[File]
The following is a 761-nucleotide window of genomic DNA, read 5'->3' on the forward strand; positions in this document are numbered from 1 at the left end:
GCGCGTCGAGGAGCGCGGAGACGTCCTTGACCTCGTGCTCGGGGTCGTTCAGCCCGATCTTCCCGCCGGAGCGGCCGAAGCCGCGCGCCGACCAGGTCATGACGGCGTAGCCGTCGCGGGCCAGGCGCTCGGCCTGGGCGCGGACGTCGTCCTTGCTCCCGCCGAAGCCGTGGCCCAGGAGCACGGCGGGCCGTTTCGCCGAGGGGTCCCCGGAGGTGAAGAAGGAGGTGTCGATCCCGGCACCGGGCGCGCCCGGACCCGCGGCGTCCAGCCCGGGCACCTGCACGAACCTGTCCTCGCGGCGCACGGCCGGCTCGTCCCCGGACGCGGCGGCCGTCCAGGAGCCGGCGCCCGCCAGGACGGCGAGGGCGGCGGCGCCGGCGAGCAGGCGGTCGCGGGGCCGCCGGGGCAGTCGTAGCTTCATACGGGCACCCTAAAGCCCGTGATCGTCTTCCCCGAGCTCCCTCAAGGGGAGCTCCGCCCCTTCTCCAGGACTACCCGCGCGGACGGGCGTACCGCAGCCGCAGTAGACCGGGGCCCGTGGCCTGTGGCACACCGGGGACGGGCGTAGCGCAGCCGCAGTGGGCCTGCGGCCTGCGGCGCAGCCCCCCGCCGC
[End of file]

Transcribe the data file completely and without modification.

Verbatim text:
The following is a 761-nucleotide window of genomic DNA, read 5'->3' on the forward strand; positions in this document are numbered from 1 at the left end:
GCGCGTCGAGGAGCGCGGAGACGTCCTTGACCTCGTGCTCGGGGTCGTTCAGCCCGATCTTCCCGCCGGAGCGGCCGAAGCCGCGCGCCGACCAGGTCATGACGGCGTAGCCGTCGCGGGCCAGGCGCTCGGCCTGGGCGCGGACGTCGTCCTTGCTCCCGCCGAAGCCGTGGCCCAGGAGCACGGCGGGCCGTTTCGCCGAGGGGTCCCCGGAGGTGAAGAAGGAGGTGTCGATCCCGGCACCGGGCGCGCCCGGACCCGCGGCGTCCAGCCCGGGCACCTGCACGAACCTGTCCTCGCGGCGCACGGCCGGCTCGTCCCCGGACGCGGCGGCCGTCCAGGAGCCGGCGCCCGCCAGGACGGCGAGGGCGGCGGCGCCGGCGAGCAGGCGGTCGCGGGGCCGCCGGGGCAGTCGTAGCTTCATACGGGCACCCTAAAGCCCGTGATCGTCTTCCCCGAGCTCCCTCAAGGGGAGCTCCGCCCCTTCTCCAGGACTACCCGCGCGGACGGGCGTACCGCAGCCGCAGTAGACCGGGGCCCGTGGCCTGTGGCACACCGGGGACGGGCGTAGCGCAGCCGCAGTGGGCCTGCGGCCTGCGGCGCAGCCCCCCGCCGC